Does it make sense to preserve our industrial heritage at risk?


clip-El taller de mi abuelo Beneixama

Recently, the cultural and natural heritage platform O-CITY has published the video/podcast entitled “El taller de mi abuelo”, based on a story that highlights the need to recover the magnificent building of the ‘Taller de construcción de carruajes San Antonio’ or ‘Taller dels Canets’, an industrial heritage at risk in Beneixama (Alicante). The question now arises as to whether or not it would be worth recovering this type of building.

Like this one, there are several emblematic industrial buildings that have fallen into disuse in our community due in some cases to changes in consumer habits and, in others, to the phenomenon of the relocation of industrial production that has arisen in the world in recent years. The passage of time is proving lethal for these buildings whose destruction closes a page in the history of a town, under the impotent gaze of their heirs and the indifference of the public administrations.

With the San Antonio de Beneixama Carriage Building Workshop, O-CITY has identified various heritage elements in the upper Vinalopó region and in other Valencian regions, such as the Lombard Silk Factory in Almoines in La Safor. These buildings, which once housed industrial and commercial activities, are currently in a state of abandonment; and they are valuable not only for their unique architecture, but also for their history, for an economic and social legacy that cries out for a solution before time ends up destroying them.

It would be enough to look at the “Red List” of Fundación Hispania Nostra to recognise the heritage elements included in the Valencian Community at risk of disappearance, which already exceeds one hundred; many of them of an industrial nature:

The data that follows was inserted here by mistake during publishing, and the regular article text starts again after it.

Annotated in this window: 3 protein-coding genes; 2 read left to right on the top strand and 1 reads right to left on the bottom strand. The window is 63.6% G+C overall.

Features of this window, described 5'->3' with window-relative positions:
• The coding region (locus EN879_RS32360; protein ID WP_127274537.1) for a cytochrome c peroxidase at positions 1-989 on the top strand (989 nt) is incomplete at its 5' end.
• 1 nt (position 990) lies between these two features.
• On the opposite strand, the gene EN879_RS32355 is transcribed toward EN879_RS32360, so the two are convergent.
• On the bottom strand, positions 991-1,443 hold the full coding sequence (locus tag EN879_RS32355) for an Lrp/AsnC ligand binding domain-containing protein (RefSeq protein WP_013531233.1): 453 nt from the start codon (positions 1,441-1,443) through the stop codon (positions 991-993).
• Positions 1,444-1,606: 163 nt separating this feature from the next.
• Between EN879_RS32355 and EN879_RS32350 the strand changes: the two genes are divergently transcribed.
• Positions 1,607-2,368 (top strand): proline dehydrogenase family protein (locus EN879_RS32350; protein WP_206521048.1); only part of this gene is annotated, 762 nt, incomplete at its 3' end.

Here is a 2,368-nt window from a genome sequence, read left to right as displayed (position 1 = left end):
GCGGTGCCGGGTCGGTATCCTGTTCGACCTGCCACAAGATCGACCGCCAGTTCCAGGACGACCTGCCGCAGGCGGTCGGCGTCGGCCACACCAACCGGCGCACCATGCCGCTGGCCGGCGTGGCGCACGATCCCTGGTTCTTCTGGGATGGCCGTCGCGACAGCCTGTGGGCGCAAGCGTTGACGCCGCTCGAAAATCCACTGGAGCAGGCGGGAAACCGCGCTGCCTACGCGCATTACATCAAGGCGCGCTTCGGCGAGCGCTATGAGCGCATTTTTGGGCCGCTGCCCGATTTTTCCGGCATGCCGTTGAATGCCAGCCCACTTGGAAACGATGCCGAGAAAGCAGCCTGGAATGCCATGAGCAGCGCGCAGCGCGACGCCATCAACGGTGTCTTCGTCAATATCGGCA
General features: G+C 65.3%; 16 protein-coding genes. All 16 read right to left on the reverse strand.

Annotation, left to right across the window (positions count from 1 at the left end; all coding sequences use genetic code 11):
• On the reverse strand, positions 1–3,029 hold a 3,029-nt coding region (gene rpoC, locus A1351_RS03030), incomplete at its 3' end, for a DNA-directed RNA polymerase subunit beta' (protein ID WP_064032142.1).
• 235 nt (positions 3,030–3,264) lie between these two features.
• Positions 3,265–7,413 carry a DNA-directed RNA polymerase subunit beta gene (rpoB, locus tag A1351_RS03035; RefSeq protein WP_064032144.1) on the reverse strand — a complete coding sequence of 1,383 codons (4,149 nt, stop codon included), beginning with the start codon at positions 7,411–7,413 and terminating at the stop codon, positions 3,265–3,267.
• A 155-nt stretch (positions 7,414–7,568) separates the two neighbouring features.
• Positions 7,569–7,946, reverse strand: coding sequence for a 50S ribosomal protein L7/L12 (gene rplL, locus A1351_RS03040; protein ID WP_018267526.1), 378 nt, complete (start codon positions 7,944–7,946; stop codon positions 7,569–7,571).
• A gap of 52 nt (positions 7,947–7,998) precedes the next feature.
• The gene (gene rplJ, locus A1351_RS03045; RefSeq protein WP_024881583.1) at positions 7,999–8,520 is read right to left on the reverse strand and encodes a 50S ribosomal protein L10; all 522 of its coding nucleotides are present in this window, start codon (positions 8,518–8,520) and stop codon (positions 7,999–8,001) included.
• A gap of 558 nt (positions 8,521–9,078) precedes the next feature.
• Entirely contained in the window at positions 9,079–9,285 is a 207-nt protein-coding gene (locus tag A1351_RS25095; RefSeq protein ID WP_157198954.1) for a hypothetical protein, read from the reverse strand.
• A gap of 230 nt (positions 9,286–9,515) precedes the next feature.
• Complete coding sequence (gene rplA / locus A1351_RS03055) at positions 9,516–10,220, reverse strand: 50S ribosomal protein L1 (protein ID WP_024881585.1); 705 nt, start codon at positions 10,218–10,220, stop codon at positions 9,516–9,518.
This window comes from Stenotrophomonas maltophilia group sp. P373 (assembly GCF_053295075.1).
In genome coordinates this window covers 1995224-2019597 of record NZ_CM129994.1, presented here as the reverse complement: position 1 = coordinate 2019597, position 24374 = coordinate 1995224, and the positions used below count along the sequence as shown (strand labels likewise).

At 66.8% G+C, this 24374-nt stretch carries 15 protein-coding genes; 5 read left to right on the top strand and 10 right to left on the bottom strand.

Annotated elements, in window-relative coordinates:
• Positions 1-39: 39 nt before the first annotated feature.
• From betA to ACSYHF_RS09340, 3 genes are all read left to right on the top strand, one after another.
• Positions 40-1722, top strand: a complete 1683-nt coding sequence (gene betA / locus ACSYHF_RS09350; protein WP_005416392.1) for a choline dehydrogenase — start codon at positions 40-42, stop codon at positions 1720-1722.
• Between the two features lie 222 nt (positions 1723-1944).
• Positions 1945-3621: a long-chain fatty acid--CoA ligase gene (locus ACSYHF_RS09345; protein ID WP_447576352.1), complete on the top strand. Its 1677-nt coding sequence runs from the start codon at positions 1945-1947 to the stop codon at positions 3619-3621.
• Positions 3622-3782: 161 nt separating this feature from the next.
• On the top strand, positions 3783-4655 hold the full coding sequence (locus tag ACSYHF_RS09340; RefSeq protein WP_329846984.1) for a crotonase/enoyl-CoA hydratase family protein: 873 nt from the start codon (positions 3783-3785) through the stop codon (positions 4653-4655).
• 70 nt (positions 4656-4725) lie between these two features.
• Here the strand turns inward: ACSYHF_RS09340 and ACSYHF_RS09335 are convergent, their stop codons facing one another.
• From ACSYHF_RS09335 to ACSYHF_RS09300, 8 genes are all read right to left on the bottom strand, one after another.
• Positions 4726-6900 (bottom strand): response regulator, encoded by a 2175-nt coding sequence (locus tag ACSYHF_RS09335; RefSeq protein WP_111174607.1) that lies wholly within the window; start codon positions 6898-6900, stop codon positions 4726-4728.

clip-El taller de mi abuelo Beneixama-2

However, there is still time to restore our heritage. As has already been done in other types of interventions, the administration and/or whoever corresponds in each case, after ensuring their stability and conditioning their spaces, could give them different new and original uses: museum, interpretation centre, theatre, collaborative space for the promotion of entrepreneurship, rooms for functions and other events, among others; or the combination of some of them in the same place. In times when tourism seeks nature and culture, the restoration of these heritage assets could be an element of economic dynamisation for these regions, disinherited by recent history.

Do we need political and social will, do we need to identify the aid that Europe and the state itself will surely have for this type of industrial heritage at risk? Certainly. In the meantime, the inexorable passage of time will continue to reveal our lack of memory and gratitude, not only for these buildings, but also for the trades and activities that have certainly allowed us to move forward as a society.

The story told in the O-CITY video/podcast serves as an epilogue to this article. The story of the little girl who discovered the workshop where her grandfather built the carriages of fairy tales:

“In memory of all the trades of the past that have fallen into oblivion. Great is the people who keep in memory what once gave them dignity”.

“El taller de mi abuelo” is a story about the need to recover the building of the ‘Taller de construcción de carruajes San Antonio’ in Beneixama, Alicante.

Exclusive audiovisual on the cultural and natural heritage platform O-CITY: